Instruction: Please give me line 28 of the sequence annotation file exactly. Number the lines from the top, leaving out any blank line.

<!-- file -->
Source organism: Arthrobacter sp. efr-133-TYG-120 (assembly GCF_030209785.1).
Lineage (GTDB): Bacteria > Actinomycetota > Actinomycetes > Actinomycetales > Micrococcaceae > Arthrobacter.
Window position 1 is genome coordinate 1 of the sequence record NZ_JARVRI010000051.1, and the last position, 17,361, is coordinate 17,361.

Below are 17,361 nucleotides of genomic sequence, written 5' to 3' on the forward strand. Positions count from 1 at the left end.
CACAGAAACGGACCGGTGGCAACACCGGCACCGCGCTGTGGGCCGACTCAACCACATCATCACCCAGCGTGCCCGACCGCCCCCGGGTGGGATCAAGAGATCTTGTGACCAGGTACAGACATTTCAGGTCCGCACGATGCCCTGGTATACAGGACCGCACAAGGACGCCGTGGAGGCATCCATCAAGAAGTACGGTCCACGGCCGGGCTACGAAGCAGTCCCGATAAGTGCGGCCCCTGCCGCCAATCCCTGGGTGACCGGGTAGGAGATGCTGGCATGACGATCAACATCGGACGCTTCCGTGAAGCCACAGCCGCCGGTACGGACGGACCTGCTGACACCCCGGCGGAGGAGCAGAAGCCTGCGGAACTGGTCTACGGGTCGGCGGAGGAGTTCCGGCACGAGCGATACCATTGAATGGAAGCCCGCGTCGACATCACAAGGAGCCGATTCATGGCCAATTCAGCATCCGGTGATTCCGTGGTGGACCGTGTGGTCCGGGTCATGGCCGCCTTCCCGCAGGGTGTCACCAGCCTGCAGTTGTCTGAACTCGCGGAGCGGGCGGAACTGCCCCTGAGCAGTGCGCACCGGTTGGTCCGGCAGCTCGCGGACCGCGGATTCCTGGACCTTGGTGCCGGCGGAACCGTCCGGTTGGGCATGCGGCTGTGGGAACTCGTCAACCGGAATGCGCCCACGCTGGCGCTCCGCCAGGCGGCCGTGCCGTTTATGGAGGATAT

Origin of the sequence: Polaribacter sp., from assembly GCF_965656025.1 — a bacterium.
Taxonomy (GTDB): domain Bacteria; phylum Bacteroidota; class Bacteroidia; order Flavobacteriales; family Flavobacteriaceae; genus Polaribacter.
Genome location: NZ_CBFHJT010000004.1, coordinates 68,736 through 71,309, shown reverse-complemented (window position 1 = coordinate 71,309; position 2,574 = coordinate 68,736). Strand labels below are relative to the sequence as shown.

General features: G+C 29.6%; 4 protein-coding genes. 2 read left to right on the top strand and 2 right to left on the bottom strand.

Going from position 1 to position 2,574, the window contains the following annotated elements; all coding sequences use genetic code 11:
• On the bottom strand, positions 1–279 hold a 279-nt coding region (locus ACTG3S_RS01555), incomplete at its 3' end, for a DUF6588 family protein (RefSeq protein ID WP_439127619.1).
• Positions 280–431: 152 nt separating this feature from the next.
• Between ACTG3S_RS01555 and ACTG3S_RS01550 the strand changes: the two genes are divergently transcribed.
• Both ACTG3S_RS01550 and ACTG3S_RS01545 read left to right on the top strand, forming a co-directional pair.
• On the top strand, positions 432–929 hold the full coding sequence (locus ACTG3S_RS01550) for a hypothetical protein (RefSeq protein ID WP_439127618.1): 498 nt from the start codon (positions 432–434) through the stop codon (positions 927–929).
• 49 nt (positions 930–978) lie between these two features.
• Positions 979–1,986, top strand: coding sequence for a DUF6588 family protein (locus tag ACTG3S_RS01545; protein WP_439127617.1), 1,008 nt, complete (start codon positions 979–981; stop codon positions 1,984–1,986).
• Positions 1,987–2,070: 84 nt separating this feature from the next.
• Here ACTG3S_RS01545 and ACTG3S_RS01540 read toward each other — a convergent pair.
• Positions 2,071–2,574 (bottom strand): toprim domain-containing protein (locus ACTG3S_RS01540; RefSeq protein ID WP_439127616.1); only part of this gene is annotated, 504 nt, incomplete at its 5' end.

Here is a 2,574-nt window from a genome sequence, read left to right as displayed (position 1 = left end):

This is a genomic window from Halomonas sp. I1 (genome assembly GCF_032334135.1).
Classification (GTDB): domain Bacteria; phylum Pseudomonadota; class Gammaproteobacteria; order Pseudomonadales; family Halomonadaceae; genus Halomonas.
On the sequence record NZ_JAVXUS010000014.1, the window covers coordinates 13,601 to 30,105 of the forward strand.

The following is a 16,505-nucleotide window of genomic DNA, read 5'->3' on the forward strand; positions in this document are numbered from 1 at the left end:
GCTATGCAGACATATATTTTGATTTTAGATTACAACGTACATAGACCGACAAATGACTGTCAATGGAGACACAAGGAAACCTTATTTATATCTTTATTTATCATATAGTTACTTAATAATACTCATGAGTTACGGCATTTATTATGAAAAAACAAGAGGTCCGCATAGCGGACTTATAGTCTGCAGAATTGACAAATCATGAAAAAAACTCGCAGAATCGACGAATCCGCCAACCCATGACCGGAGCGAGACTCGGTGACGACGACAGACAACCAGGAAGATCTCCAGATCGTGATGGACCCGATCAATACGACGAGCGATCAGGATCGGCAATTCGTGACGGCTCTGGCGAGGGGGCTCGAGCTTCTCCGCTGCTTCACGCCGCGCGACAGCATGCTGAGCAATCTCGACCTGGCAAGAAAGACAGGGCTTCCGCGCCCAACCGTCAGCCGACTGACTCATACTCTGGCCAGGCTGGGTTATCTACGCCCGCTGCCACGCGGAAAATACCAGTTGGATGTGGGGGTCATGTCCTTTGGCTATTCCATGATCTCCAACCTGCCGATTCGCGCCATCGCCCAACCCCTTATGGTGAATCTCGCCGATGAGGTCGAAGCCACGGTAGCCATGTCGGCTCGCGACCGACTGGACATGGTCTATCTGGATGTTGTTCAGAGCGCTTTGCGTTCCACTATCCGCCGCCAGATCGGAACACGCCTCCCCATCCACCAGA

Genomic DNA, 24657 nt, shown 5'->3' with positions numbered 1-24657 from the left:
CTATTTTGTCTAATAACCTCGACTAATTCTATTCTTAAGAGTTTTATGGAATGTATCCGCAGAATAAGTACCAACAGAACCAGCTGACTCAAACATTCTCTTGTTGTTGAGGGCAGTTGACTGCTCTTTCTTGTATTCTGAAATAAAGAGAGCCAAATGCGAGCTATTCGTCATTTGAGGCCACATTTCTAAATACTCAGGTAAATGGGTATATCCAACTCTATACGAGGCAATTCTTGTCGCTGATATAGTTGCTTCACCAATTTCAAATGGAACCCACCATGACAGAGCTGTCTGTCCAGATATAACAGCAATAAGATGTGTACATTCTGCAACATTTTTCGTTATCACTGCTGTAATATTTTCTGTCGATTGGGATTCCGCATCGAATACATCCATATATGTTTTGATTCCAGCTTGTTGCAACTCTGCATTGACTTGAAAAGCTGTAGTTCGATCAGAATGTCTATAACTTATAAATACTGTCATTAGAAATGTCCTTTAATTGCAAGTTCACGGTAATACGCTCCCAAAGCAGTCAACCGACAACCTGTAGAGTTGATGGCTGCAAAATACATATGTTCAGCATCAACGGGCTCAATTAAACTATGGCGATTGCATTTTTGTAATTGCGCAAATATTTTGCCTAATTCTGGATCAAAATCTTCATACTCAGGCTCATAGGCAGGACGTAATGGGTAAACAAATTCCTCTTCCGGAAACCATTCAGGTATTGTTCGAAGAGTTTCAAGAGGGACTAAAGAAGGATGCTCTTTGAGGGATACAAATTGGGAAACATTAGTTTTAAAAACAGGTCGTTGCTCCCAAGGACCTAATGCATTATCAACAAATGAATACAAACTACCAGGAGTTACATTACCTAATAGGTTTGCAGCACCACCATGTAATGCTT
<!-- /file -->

CTATTTTGTCTAATAACCTCGACTAATTCTATTCTTAAGAGTTTTATGGAATGTATCCGCAGAATAAGTACCAACAGAACCAGCTGACTCAAACATTCTCTTGTTGTTGAGGGCAGTTGACTGCTCTTTCTTGTATTCTGAAATAAAGAGAGCCAAATGCGAGCTATTCGTCATTTGAGGCCACATTTCTAAATACTCAGGTAAATGGGTATATCCAACTCTATACGAGGCAATTCTTGTCGCTGATATAGTTGCTTCACCAATTTCAAATGGAACCCACCATGACAGAGCTGTCTGTCCAGATATAACAGCAATAAGATGTGTACATTCTGCAACATTTTTCGTTATCACTGCTGTAATATTTTCTGTCGATTGGGATTCCGCATCGAATACATCCATATATGTTTTGATTCCAGCTTGTTGCAACTCTGCATTGACTTGAAAAGCTGTAGTTCGATCAGAATGTCTATAACTTATAAATACTGTCATTAGAAATGTCCTTTAATTGCAAGTTCACGGTAATACGCTCCCAAAGCAGTCAACCGACAACCTGTAGAGTTGATGGCTGCAAAATACATATGTTCAGCATCAACGGGCTCAATTAAACTATGGCGATTGCATTTTTGTAATTGCGCAAATATTTTGCCTAATTCTGGATCAAAATCTTCATACTCAGGCTCATAGGCAGGACGTAATGGGTAAACAAATTCCTCTTCCGGAAACCATTCAGGTATTGTTCGAAGAGTTTCAAGAGGGACTAAAGAAGGATGCTCTTTGAGGGATACAAATTGGGAAACATTAGTTTTAAAAACAGGTCGTTGCTCCCAAGGACCTAATGCATTATCAACAAATGAATACAAACTACCAGGAGTTACATTACCTAATAGGTTTGCAGCACCACCATGTAATGCTT